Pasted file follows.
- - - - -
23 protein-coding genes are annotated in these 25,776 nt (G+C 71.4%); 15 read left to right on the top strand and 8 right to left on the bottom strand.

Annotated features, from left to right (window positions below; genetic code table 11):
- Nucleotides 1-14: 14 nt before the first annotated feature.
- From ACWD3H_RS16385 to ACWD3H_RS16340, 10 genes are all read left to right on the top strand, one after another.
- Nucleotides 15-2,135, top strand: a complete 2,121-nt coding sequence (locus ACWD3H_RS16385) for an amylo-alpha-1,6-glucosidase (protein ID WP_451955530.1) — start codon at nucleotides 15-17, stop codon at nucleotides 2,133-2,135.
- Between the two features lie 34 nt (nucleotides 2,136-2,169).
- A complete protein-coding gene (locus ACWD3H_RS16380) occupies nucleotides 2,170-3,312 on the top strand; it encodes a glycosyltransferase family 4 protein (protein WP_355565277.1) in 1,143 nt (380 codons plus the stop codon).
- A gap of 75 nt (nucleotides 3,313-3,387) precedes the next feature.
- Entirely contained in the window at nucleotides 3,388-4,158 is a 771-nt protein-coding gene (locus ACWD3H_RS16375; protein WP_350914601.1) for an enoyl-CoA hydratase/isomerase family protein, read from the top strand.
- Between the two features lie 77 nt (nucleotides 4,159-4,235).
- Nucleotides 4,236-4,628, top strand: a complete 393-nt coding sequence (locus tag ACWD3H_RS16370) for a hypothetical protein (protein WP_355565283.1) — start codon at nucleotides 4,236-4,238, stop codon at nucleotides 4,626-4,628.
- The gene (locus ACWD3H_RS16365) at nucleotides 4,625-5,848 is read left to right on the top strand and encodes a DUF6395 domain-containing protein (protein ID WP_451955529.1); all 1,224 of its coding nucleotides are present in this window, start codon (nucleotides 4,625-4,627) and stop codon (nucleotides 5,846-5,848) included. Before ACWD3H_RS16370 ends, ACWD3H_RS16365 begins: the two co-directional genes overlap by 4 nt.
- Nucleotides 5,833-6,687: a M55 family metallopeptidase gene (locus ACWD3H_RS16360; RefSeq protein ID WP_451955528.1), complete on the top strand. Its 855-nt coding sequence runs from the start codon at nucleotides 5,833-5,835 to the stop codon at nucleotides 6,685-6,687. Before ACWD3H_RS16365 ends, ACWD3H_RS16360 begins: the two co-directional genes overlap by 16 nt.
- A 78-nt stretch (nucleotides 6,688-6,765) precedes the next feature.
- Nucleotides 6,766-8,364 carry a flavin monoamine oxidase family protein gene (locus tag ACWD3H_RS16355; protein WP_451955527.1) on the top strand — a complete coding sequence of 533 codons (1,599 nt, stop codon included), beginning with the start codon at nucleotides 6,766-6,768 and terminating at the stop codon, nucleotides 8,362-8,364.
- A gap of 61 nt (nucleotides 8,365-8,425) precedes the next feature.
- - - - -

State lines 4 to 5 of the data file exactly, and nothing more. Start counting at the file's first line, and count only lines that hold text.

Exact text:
- From ACWD3H_RS16385 to ACWD3H_RS16340, 10 genes are all read left to right on the top strand, one after another.
- Nucleotides 15-2,135, top strand: a complete 2,121-nt coding sequence (locus ACWD3H_RS16385) for an amylo-alpha-1,6-glucosidase (protein ID WP_451955530.1) — start codon at nucleotides 15-17, stop codon at nucleotides 2,133-2,135.